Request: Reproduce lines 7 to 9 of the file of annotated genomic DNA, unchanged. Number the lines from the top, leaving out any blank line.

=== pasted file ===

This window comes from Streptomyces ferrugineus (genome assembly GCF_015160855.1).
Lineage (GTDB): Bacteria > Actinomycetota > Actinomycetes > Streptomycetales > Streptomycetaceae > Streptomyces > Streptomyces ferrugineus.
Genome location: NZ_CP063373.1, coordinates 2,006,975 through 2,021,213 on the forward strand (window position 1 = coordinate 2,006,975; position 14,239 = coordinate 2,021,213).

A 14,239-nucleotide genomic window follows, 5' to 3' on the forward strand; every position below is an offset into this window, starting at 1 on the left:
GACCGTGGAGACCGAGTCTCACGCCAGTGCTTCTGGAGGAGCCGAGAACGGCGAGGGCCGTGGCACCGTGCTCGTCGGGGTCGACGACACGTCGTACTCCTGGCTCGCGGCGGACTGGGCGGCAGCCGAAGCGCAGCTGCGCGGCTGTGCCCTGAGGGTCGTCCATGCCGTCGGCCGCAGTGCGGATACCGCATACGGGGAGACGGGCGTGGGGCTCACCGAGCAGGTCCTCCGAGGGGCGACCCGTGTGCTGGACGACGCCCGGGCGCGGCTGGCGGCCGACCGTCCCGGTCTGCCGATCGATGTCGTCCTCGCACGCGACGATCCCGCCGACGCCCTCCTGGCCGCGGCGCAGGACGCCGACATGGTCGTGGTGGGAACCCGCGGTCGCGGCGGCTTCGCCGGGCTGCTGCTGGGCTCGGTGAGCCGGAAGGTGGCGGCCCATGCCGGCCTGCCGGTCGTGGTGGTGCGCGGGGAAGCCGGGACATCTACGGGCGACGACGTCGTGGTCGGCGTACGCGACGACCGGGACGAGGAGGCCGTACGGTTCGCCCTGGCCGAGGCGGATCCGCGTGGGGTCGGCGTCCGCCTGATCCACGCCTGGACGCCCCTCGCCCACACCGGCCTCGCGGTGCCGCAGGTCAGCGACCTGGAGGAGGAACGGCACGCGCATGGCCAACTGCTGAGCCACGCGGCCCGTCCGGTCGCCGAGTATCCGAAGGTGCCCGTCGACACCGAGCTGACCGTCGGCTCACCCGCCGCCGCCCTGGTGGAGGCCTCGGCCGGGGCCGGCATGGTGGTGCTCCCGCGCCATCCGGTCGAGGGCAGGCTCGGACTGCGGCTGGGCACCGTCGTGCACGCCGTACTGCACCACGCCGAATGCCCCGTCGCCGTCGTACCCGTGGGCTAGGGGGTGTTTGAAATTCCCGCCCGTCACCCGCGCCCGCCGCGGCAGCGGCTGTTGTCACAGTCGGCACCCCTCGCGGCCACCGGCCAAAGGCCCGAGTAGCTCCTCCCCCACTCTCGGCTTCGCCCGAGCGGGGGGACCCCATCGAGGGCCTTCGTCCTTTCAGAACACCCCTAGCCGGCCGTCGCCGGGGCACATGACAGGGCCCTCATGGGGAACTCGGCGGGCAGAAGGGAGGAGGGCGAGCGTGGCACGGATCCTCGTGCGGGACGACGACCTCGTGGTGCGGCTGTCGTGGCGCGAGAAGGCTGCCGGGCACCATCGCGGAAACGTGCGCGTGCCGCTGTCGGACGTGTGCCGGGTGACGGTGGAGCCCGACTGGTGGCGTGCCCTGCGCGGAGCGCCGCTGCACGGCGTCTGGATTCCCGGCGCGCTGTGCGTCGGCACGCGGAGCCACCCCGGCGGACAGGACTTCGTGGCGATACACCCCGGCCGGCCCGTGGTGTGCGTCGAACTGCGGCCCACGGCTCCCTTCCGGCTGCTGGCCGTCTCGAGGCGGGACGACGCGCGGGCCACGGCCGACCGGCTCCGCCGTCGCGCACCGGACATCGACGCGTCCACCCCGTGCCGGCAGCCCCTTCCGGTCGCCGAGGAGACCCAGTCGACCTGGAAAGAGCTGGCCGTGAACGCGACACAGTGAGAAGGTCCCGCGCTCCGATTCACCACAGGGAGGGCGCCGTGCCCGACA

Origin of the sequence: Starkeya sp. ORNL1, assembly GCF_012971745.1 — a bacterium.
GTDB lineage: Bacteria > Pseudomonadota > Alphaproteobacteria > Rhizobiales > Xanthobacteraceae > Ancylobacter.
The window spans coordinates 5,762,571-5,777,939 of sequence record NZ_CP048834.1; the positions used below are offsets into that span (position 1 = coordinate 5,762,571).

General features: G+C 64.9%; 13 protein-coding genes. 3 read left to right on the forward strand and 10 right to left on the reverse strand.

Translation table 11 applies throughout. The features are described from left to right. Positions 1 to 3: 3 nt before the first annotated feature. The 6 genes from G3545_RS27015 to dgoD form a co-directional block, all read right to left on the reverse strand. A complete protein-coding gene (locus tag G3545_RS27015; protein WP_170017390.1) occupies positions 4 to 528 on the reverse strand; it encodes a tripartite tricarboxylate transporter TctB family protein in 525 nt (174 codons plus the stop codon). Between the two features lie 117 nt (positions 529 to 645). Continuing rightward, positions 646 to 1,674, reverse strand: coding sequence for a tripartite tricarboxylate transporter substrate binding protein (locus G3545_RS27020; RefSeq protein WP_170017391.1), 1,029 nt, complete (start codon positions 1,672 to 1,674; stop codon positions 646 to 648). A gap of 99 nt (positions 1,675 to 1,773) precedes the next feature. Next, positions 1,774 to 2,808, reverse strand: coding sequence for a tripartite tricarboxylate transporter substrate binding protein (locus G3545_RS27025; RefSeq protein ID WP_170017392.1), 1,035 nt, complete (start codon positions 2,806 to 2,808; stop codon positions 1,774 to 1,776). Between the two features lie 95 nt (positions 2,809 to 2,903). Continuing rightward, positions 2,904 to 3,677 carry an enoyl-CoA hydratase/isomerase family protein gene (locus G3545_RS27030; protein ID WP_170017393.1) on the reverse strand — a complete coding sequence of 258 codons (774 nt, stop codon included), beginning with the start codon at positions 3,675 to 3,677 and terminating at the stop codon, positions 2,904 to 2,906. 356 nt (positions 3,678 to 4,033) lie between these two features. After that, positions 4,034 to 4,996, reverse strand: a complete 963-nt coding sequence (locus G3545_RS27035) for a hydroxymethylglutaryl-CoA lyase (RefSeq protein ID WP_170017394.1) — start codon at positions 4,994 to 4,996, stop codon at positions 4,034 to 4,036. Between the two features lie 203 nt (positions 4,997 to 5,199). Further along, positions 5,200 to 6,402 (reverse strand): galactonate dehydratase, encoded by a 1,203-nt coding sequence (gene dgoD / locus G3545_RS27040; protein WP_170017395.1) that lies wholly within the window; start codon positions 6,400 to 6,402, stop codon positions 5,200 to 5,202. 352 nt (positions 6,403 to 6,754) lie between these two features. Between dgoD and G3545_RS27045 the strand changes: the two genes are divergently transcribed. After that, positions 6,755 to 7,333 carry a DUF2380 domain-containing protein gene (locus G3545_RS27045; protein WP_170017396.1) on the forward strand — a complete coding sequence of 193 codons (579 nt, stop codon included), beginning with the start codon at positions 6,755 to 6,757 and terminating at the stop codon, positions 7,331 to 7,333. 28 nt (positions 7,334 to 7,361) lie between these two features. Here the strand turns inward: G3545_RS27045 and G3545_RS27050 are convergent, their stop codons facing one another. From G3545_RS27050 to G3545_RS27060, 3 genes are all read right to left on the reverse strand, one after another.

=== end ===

GTDB lineage: Bacteria > Pseudomonadota > Alphaproteobacteria > Rhizobiales > Xanthobacteraceae > Ancylobacter.
The window spans coordinates 5,762,571-5,777,939 of sequence record NZ_CP048834.1; the positions used below are offsets into that span (position 1 = coordinate 5,762,571).

General features: G+C 64.9%; 13 protein-coding genes. 3 read left to right on the forward strand and 10 right to left on the reverse strand.